By Naomi Spencer
25 August 2008
In recent weeks, Bush administration officials have introduced a number of provisions that substantially widen the powers of intelligence and law enforcement agencies to conduct spying and other operations within the US against American citizens.
Last week, several news outlets reported that the Justice Department had drafted new rules on intelligence gathering operations which it plans to ratify on October 1, the first day of the new fiscal year and one month before the November elections.
Although details of the draft have not been made publicly available, officials told the Associated Press (AP) that the changes give explicit permission to the Federal Bureau of Investigation (FBI) to spy on Americans even if there is no basis for suspicion of criminal activity or allegations of wrongdoing. According to an August 20 report by the AP, officials speaking on condition of anonymity said “the new policy would let agents open preliminary terrorism investigations after mining public records and intelligence to build a profile of traits that, taken together, were deemed suspicious.”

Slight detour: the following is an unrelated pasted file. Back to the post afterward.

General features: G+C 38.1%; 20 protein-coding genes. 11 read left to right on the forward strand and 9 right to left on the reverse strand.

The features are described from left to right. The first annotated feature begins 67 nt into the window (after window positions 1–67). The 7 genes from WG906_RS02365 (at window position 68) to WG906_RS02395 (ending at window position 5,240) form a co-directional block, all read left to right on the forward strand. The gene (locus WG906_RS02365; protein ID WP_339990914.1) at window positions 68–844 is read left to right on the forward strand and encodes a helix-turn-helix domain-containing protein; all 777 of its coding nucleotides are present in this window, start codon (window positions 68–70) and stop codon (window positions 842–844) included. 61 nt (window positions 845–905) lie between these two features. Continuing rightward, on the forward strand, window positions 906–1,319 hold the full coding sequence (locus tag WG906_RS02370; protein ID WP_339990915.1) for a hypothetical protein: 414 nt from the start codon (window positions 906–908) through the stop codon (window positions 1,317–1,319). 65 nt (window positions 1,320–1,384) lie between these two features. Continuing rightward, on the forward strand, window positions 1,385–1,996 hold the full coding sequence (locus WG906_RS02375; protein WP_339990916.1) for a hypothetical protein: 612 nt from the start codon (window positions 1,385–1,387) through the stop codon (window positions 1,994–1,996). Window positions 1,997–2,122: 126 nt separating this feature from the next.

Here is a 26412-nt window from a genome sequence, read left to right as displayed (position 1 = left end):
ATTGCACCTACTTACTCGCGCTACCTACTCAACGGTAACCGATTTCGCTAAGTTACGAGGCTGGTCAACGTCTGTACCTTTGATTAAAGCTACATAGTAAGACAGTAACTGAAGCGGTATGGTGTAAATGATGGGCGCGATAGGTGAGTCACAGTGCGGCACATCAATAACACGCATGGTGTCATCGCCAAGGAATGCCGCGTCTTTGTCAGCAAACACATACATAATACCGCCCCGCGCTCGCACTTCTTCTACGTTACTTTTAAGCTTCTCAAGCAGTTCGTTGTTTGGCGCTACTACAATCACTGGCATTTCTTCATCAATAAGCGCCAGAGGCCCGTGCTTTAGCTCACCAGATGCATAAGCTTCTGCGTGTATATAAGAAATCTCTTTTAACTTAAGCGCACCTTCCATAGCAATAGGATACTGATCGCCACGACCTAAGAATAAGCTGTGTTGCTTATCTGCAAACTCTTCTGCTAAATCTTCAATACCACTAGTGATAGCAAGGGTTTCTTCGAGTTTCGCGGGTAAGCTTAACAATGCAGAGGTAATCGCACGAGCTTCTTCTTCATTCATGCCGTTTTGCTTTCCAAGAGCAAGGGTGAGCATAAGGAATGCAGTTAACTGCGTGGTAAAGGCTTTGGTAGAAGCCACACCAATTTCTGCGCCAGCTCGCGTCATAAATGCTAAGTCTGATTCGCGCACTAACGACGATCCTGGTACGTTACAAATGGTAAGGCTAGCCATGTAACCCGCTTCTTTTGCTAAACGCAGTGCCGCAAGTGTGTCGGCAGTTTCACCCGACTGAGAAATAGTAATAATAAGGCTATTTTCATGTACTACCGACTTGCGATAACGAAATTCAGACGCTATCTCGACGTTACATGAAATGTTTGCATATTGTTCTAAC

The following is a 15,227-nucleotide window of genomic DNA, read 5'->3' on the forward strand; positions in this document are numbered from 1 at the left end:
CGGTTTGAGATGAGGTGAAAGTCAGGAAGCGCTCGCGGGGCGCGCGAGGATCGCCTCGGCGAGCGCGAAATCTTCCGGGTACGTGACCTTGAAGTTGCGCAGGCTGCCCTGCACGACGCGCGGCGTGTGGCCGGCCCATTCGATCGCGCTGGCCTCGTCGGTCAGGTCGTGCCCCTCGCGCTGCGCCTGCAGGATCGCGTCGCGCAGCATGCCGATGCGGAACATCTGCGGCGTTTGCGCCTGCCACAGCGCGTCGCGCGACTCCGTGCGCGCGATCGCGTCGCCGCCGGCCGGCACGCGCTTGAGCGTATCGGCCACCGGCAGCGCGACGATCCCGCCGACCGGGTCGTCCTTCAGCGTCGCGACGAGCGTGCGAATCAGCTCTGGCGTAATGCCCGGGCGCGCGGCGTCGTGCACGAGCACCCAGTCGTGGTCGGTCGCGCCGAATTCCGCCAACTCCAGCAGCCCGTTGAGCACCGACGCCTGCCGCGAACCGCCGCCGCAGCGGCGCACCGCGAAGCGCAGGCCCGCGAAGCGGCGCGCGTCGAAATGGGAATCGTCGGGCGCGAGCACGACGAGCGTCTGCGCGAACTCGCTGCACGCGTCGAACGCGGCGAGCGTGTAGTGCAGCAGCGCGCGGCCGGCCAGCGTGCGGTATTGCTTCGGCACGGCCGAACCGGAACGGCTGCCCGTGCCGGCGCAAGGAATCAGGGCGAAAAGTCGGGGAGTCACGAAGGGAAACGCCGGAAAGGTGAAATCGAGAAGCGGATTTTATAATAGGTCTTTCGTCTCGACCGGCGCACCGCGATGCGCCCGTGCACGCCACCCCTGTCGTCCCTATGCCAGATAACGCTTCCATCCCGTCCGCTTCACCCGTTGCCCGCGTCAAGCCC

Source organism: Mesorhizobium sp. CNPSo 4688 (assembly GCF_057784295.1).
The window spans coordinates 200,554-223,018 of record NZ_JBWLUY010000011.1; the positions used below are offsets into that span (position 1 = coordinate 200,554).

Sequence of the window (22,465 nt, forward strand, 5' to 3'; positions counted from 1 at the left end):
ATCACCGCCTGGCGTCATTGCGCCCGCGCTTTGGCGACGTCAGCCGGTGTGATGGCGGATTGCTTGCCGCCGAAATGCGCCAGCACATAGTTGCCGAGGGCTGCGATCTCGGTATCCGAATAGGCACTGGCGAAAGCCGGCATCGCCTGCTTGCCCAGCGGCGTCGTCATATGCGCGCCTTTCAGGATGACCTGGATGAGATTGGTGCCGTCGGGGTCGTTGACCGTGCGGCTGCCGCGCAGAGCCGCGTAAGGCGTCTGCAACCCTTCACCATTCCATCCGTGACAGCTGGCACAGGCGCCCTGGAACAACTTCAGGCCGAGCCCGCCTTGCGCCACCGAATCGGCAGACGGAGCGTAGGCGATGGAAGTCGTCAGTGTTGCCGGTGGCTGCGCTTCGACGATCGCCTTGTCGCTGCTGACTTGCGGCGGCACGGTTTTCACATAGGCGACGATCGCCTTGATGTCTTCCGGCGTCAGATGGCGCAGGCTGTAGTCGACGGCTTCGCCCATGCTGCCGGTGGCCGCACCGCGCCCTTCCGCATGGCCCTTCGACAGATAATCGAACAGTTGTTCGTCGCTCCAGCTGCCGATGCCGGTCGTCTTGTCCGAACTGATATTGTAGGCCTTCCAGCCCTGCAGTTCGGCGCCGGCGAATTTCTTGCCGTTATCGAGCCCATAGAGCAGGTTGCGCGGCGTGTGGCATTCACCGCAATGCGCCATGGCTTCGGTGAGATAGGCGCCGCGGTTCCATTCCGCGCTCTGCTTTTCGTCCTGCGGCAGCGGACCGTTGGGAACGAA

The FBI would be authorized to conduct activities such as “long-term surveillance, interviewing neighbors and work-mates, recruiting informants and searching commercial databases for information on people.”
There can be little doubt that among those targeted will be the sizable and growing segment of the population actively opposed to the government’s policies. “Pretext interviews” and the use of “recruited informants”—who infiltrate targeted organizations—are deeply anti-democratic and unconstitutional tactics that the FBI, in the anti-communist Cold War era, widely employed against socialists and civil rights groups.